It was a long and excruciating wait for the fans of Arundhati Roy’s fiction, dazzled by The God of Small Things, her Booker prize winning debut novel. It was not a literary hibernation as it is made out to be. Roy had never stopped writing. She was just delving into a different genre. She had turned her attention to people’s movements in India and published articles and books on political topics ranging from environmentalism to government corruption and land rights of tribal communities. And now after a hiatus of twenty years, the publication of her second work of fiction is taking the literary world by storm just like its predecessor. Everyone who has read it has a strong opinion about it. Most people either love it passionately or hate it vehemently. Some have gone as far as comparing it to One Hundred Years of Solitude by Márquez and La Condition Humaine by Malraux. I fall somewhere in between the two categories of readers and have mixed feelings about it just like I did about The God of Small Things.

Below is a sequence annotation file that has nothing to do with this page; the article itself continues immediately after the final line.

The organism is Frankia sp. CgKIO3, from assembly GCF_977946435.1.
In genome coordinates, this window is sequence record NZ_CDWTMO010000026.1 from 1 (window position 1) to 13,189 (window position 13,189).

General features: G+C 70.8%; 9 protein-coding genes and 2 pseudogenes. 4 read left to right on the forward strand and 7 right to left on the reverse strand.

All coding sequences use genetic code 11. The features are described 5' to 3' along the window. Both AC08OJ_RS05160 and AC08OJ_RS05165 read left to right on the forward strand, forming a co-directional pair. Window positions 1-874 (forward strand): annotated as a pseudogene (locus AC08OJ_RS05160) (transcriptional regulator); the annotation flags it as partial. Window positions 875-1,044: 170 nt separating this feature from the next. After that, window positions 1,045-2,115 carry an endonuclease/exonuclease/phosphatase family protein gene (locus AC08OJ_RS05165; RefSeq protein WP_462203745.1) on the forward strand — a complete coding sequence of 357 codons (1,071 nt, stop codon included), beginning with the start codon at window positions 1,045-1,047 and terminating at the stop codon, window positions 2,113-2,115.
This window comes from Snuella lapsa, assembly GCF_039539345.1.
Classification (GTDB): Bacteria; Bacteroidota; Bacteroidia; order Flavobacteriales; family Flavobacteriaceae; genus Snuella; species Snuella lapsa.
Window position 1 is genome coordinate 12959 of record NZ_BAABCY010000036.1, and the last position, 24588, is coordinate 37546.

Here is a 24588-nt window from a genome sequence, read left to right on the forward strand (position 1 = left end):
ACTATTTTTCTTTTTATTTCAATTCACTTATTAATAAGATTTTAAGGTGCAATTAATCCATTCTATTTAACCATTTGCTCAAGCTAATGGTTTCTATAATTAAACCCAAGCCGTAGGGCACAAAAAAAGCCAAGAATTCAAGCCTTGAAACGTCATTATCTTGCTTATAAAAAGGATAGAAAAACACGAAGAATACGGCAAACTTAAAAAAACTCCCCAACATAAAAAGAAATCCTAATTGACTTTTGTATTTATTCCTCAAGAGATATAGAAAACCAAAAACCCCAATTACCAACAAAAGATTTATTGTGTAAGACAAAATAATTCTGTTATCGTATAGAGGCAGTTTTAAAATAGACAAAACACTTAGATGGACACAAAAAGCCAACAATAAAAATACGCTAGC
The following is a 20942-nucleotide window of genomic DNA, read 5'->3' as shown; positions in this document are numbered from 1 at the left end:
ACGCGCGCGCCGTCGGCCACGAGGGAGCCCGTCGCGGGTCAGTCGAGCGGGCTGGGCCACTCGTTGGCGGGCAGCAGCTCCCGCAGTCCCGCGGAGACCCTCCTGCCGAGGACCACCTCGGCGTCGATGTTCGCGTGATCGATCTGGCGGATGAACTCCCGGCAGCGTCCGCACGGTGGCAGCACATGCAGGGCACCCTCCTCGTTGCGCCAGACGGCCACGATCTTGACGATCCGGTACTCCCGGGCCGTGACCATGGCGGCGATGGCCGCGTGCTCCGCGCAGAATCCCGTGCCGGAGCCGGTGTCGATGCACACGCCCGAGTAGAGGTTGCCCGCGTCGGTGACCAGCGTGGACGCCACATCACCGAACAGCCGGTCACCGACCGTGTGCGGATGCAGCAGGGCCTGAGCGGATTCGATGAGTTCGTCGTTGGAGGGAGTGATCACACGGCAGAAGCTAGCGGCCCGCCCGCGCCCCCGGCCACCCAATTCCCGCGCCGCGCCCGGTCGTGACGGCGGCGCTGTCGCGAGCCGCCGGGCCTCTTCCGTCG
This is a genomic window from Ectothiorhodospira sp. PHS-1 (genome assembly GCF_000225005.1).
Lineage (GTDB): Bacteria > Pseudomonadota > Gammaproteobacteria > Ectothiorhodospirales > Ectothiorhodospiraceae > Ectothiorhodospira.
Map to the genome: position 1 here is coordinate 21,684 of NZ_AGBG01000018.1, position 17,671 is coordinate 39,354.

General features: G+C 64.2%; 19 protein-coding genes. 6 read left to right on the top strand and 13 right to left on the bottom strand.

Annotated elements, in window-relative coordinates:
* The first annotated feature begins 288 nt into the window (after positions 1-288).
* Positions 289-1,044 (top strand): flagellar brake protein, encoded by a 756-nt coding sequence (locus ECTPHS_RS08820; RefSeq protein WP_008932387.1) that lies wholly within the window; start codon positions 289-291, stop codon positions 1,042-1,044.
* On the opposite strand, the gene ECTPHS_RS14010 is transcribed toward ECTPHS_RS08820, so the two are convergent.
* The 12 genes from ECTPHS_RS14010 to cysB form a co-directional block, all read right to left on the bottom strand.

Roy’s lush and lyrical prose in The God Of Small Things instantly transported me to the personal and private world of Rahel and Estha’s Ayemenem in Kerala. I soaked myself in all the sights and sounds made alive by her sensuous imagery but the ending ruined it for me ( It’s not a trope I’m comfortable with) although I understand her reasons for concluding the story the way she did. I was fortunate enough to obtain a signed copy of her new fiction at The Old Church in Boston earlier this year where she read an excerpt from her book and participated in a question answer session beginning with a quip :”There is a Hindu nationalist movement in India and I’m talking from the pulpit of a church.”
The Hindu nationalist movement has been the butt of her criticism and the new novel doesn’t spare it either. In fact the fiction feels in parts like non-fiction. And therein lies the failing of what could have been a powerful work. It’s an ambitious but disjointed novel with a plethora of plots and characters- a kaleidoscope of a huge diverse nation with huge and diverse issues and she seems to have addressed them all- the caste system, Hindu- Muslim rivalry, the Kashmir insurgency , cow vigilantism, the Bhopal Gas tragedy, the Gujarat riots, the riots of 1984 to name a few.